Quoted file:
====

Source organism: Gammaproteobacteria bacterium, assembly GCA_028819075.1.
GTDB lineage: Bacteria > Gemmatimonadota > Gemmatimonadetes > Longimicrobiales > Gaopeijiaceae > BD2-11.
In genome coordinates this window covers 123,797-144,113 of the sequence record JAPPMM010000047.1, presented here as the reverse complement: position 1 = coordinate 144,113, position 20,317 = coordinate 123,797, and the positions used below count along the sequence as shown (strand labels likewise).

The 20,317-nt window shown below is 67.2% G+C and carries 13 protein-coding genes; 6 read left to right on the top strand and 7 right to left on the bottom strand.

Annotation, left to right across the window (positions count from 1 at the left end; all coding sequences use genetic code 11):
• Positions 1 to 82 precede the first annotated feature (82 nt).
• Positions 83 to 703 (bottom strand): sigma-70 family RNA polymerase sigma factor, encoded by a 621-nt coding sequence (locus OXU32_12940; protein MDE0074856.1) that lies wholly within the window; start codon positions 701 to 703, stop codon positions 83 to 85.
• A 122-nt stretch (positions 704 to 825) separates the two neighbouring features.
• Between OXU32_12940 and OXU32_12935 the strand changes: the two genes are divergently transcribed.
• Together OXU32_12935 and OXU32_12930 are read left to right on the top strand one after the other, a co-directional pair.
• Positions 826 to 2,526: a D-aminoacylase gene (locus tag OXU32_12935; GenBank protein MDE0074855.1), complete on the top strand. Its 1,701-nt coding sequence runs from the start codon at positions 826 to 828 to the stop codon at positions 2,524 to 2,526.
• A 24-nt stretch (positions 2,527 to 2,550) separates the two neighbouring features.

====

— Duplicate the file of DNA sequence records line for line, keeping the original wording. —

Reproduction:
Source organism: Gammaproteobacteria bacterium, assembly GCA_028819075.1.
GTDB lineage: Bacteria > Gemmatimonadota > Gemmatimonadetes > Longimicrobiales > Gaopeijiaceae > BD2-11.
In genome coordinates this window covers 123,797-144,113 of the sequence record JAPPMM010000047.1, presented here as the reverse complement: position 1 = coordinate 144,113, position 20,317 = coordinate 123,797, and the positions used below count along the sequence as shown (strand labels likewise).

The 20,317-nt window shown below is 67.2% G+C and carries 13 protein-coding genes; 6 read left to right on the top strand and 7 right to left on the bottom strand.

Annotation, left to right across the window (positions count from 1 at the left end; all coding sequences use genetic code 11):
• Positions 1 to 82 precede the first annotated feature (82 nt).
• Positions 83 to 703 (bottom strand): sigma-70 family RNA polymerase sigma factor, encoded by a 621-nt coding sequence (locus OXU32_12940; protein MDE0074856.1) that lies wholly within the window; start codon positions 701 to 703, stop codon positions 83 to 85.
• A 122-nt stretch (positions 704 to 825) separates the two neighbouring features.
• Between OXU32_12940 and OXU32_12935 the strand changes: the two genes are divergently transcribed.
• Together OXU32_12935 and OXU32_12930 are read left to right on the top strand one after the other, a co-directional pair.
• Positions 826 to 2,526: a D-aminoacylase gene (locus tag OXU32_12935; GenBank protein MDE0074855.1), complete on the top strand. Its 1,701-nt coding sequence runs from the start codon at positions 826 to 828 to the stop codon at positions 2,524 to 2,526.
• A 24-nt stretch (positions 2,527 to 2,550) separates the two neighbouring features.